Unless skilled at Star hopping, finding DSO's can be rather hard with a basic Dob platform.

                Using a  modified mouse on each of the Azimuth & Elevation axis, both can be coordinated together to indicate actual  pointing of your Dob in an Astronomy program such as Skyglobe. (photo 1)

                                                          -Preliminary Investigation-  

                Using an astronomy program like Skyglobe the normal mouse cursor finds a Star or DSO and identifies it besides giving the RA., DEC., Azimuth & Elevation of that object. This triggered an idea about a year ago to try and modify a basic dob platform to make the dobs actual pointing coincide with the cursor in Skyglobe without any significant expense.
                Using a standard mouse on a wood Azimuth wheel marked in degrees (to compare with during the trial developement), a mouse was connected to a laptop computer running Skyglobe. A wood degree wheel was constructed as best I could, and made moveable(friction set by hardware tightening & washers), to allow compensation for any compass direction the base platform happens to be generally pointed at. On top of the degree wheel is a second smaller wheel which will allow fine tuning a mouse at any time to correct for pointing errors in the Dobs azimuth from any errors in my degree wheel construction accuracy. It also, is friction tightened enough to not move easily. When rotating the upper dob platform during an Azimuth change, the only thing moving is the upper dob and a pointer for the degree wheel. A standard mouse(unmodified yet) is mounted to ride on top of the fine tuning wheel. (photo 2 )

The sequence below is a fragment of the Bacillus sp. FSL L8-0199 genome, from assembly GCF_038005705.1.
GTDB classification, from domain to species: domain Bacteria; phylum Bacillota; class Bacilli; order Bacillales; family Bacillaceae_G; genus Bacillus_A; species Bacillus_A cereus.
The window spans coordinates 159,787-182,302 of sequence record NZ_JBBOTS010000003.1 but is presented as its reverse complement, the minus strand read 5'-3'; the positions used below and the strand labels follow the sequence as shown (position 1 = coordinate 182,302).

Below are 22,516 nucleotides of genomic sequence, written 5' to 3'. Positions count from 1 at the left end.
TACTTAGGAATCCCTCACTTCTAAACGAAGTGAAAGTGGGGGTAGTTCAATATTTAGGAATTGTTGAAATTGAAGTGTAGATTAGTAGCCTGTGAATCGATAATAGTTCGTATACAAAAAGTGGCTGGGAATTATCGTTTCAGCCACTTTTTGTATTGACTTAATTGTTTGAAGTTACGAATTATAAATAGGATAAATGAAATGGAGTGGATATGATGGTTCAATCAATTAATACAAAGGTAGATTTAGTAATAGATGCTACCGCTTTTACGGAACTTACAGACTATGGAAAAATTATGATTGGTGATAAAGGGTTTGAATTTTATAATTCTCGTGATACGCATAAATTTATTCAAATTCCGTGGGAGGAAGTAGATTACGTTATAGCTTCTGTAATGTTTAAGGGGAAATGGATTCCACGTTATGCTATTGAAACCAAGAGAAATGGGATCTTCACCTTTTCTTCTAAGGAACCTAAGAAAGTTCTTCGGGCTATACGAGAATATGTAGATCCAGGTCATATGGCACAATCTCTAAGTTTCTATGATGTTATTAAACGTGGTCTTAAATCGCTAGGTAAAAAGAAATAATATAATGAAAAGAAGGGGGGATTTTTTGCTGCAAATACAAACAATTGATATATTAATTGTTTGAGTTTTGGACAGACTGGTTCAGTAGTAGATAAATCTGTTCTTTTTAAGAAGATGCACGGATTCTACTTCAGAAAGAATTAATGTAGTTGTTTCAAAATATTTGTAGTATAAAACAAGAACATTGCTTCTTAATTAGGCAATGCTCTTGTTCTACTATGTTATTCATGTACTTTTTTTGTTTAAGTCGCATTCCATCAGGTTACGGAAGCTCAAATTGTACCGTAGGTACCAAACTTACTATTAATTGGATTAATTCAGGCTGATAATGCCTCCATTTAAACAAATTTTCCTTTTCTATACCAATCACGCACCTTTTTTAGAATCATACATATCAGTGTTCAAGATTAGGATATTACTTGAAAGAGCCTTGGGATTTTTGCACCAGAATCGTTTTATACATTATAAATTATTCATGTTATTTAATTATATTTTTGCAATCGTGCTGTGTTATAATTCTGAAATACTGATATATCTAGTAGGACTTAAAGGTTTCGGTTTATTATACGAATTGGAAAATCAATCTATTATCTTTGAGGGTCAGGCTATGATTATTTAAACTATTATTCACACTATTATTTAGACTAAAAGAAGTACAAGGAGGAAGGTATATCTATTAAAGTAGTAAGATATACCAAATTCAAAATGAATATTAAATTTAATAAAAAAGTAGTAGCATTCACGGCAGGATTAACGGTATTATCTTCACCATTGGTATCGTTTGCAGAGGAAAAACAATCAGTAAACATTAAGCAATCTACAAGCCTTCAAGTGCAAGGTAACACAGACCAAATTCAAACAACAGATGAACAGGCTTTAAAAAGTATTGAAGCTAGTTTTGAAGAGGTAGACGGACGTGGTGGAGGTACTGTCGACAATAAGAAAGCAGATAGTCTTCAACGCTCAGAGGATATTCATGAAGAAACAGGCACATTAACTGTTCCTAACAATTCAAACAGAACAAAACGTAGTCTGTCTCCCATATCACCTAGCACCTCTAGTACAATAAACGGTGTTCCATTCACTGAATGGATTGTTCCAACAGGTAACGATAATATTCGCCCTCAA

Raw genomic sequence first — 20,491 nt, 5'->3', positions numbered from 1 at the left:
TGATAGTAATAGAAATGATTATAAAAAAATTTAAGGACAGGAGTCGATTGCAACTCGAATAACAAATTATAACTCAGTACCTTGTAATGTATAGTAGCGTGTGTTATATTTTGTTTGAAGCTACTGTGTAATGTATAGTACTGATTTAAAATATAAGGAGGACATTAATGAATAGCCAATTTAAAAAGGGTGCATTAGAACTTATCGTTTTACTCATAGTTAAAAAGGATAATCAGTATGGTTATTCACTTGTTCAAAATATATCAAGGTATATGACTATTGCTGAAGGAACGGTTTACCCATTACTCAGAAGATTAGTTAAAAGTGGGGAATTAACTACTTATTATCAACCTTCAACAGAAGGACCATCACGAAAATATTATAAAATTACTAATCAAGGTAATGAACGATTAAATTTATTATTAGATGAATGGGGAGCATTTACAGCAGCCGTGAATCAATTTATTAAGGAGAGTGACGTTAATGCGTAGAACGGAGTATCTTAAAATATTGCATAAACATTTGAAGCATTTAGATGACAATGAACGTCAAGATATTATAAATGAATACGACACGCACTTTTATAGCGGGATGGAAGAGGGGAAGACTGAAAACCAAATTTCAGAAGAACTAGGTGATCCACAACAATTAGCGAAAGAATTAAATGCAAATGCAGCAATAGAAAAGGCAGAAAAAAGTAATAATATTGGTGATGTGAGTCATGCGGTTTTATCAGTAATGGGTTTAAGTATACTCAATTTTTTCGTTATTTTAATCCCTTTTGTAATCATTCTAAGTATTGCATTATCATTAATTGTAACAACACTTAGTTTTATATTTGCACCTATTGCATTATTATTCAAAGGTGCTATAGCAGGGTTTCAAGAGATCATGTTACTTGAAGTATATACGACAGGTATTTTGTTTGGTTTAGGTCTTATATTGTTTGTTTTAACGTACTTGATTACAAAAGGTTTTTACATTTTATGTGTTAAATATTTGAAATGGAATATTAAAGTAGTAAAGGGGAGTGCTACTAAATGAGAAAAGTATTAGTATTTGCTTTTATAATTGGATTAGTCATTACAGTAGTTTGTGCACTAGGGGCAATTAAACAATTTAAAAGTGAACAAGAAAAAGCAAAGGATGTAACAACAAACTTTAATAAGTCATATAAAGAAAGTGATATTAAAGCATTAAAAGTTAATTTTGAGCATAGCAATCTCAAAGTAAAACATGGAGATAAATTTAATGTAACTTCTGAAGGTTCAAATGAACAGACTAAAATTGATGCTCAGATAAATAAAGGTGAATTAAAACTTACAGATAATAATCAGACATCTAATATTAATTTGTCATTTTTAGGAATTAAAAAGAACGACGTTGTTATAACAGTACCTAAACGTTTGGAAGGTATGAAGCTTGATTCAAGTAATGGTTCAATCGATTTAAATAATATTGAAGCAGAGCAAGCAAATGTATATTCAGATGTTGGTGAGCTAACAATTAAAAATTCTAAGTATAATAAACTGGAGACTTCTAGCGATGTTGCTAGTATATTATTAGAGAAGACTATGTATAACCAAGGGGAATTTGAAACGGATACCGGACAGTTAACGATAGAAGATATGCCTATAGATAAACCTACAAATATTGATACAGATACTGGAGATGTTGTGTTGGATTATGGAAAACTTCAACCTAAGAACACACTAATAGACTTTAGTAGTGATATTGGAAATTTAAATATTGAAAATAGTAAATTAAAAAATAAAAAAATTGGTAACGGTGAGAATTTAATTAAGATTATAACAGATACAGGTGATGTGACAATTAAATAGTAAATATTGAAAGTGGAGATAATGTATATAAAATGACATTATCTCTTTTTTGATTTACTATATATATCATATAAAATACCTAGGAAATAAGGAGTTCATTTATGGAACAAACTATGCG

The fine tuning or correction wheel, is simply rotated CW or CCW by fingers. The lower degree wheel is rotated by two hands. Two different levels of friction for the two wheels are so that neither will turn during normal operation.  The preliminary test showed the programs cursor follows (roughly) the aiming of the telescope in azimuth and was fairly repeatable, but dob slop in azimuth movement introduced errors.




                 In order for something to work like this, all play or loosness must be eliminated in the dobs azimuth mounting. A key item here is the central pivot bolt. The central bolt for the dob was made rigid, going thru steel sleeves imbedded into the upper and lower dob platforms,  and honed to fit the central bolt snug. Final accuracy of dob is dependant on the continued rigidity of this bolt and the accuracy of the reference degree wheel.. An aluminium plate was fashioned to hold the recessed hex head bolt from turning on the underside of the dob base.   (photo 3 )